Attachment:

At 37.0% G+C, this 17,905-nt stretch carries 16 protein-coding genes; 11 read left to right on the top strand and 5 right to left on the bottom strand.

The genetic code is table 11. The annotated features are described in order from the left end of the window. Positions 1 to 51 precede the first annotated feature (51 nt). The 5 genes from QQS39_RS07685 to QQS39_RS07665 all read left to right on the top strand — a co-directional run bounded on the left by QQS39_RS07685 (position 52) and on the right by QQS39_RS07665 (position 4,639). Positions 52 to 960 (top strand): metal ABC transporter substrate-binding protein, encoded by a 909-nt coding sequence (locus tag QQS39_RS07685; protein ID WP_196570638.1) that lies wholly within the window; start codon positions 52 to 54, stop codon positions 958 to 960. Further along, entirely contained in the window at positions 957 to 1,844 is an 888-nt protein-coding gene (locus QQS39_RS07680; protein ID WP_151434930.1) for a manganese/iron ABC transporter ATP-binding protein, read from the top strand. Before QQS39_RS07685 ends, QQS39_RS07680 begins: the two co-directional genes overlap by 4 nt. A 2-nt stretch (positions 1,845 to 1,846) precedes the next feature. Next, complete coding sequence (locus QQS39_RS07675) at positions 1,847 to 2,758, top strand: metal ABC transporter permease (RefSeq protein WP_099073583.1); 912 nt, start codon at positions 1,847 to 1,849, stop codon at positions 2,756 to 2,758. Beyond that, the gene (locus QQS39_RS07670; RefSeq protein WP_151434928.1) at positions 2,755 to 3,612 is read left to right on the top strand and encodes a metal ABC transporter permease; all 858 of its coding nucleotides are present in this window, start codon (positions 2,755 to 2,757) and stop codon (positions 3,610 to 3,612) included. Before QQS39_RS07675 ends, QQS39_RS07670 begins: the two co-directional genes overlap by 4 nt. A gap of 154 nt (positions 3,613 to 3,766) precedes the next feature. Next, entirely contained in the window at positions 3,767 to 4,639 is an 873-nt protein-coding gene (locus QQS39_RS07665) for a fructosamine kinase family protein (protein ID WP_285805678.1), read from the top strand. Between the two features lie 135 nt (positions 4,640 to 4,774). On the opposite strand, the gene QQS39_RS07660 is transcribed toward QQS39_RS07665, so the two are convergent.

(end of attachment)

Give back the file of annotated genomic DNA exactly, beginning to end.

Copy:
At 37.0% G+C, this 17,905-nt stretch carries 16 protein-coding genes; 11 read left to right on the top strand and 5 right to left on the bottom strand.

The genetic code is table 11. The annotated features are described in order from the left end of the window. Positions 1 to 51 precede the first annotated feature (51 nt). The 5 genes from QQS39_RS07685 to QQS39_RS07665 all read left to right on the top strand — a co-directional run bounded on the left by QQS39_RS07685 (position 52) and on the right by QQS39_RS07665 (position 4,639). Positions 52 to 960 (top strand): metal ABC transporter substrate-binding protein, encoded by a 909-nt coding sequence (locus tag QQS39_RS07685; protein ID WP_196570638.1) that lies wholly within the window; start codon positions 52 to 54, stop codon positions 958 to 960. Further along, entirely contained in the window at positions 957 to 1,844 is an 888-nt protein-coding gene (locus QQS39_RS07680; protein ID WP_151434930.1) for a manganese/iron ABC transporter ATP-binding protein, read from the top strand. Before QQS39_RS07685 ends, QQS39_RS07680 begins: the two co-directional genes overlap by 4 nt. A 2-nt stretch (positions 1,845 to 1,846) precedes the next feature. Next, complete coding sequence (locus QQS39_RS07675) at positions 1,847 to 2,758, top strand: metal ABC transporter permease (RefSeq protein WP_099073583.1); 912 nt, start codon at positions 1,847 to 1,849, stop codon at positions 2,756 to 2,758. Beyond that, the gene (locus QQS39_RS07670; RefSeq protein WP_151434928.1) at positions 2,755 to 3,612 is read left to right on the top strand and encodes a metal ABC transporter permease; all 858 of its coding nucleotides are present in this window, start codon (positions 2,755 to 2,757) and stop codon (positions 3,610 to 3,612) included. Before QQS39_RS07675 ends, QQS39_RS07670 begins: the two co-directional genes overlap by 4 nt. A gap of 154 nt (positions 3,613 to 3,766) precedes the next feature. Next, entirely contained in the window at positions 3,767 to 4,639 is an 873-nt protein-coding gene (locus QQS39_RS07665) for a fructosamine kinase family protein (protein ID WP_285805678.1), read from the top strand. Between the two features lie 135 nt (positions 4,640 to 4,774). On the opposite strand, the gene QQS39_RS07660 is transcribed toward QQS39_RS07665, so the two are convergent.